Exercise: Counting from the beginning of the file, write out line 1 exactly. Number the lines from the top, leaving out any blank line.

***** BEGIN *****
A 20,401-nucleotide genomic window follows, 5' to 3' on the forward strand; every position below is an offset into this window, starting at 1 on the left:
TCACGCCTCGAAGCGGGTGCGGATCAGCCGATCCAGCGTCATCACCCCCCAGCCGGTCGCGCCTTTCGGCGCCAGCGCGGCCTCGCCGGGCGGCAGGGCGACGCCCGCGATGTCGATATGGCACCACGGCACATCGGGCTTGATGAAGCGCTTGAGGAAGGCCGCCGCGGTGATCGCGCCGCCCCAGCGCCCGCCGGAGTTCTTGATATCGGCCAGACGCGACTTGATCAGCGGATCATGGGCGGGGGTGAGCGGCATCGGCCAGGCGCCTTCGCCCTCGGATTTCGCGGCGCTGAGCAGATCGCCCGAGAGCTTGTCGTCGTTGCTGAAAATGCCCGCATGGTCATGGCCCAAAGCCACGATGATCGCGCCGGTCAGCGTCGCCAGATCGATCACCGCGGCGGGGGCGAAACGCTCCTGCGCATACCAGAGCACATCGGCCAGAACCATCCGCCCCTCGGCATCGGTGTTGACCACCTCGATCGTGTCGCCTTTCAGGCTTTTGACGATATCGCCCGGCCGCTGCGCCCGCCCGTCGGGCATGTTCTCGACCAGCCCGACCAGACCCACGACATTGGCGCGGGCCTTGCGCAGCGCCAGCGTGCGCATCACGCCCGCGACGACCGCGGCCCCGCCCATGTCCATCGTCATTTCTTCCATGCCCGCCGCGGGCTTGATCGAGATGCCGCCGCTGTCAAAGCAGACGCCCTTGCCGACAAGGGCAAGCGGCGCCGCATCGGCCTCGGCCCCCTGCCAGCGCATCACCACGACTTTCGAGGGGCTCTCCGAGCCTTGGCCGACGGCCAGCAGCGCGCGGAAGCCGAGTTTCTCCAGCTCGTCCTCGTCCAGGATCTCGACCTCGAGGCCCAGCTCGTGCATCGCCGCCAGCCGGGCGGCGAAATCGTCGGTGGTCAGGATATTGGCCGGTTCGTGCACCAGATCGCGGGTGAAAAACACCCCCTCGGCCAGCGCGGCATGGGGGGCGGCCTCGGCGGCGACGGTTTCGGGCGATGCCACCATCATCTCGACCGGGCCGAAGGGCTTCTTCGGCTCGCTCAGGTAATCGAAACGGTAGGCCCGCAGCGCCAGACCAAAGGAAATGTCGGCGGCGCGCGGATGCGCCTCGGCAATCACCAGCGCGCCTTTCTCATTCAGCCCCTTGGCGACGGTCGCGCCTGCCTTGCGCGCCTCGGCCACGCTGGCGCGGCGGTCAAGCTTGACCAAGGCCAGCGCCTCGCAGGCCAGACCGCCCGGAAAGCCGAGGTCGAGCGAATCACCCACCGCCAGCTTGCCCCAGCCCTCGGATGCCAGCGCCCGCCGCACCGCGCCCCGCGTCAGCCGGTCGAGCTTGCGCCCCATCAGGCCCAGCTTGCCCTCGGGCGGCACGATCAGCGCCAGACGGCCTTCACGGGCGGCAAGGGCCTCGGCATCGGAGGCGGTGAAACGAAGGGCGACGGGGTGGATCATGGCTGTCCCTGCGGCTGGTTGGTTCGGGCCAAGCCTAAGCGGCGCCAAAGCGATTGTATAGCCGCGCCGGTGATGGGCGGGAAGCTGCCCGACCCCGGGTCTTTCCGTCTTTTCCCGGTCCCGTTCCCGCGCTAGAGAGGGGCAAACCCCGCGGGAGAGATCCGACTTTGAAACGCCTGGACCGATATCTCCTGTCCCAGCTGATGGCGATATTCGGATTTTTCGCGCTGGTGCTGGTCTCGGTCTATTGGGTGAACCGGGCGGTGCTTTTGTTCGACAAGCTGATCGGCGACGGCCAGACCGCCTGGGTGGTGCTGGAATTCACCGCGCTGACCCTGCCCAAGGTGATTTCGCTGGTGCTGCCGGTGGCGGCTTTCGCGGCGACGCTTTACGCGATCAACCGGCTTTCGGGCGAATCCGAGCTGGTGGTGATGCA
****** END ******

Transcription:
A 20,401-nucleotide genomic window follows, 5' to 3' on the forward strand; every position below is an offset into this window, starting at 1 on the left: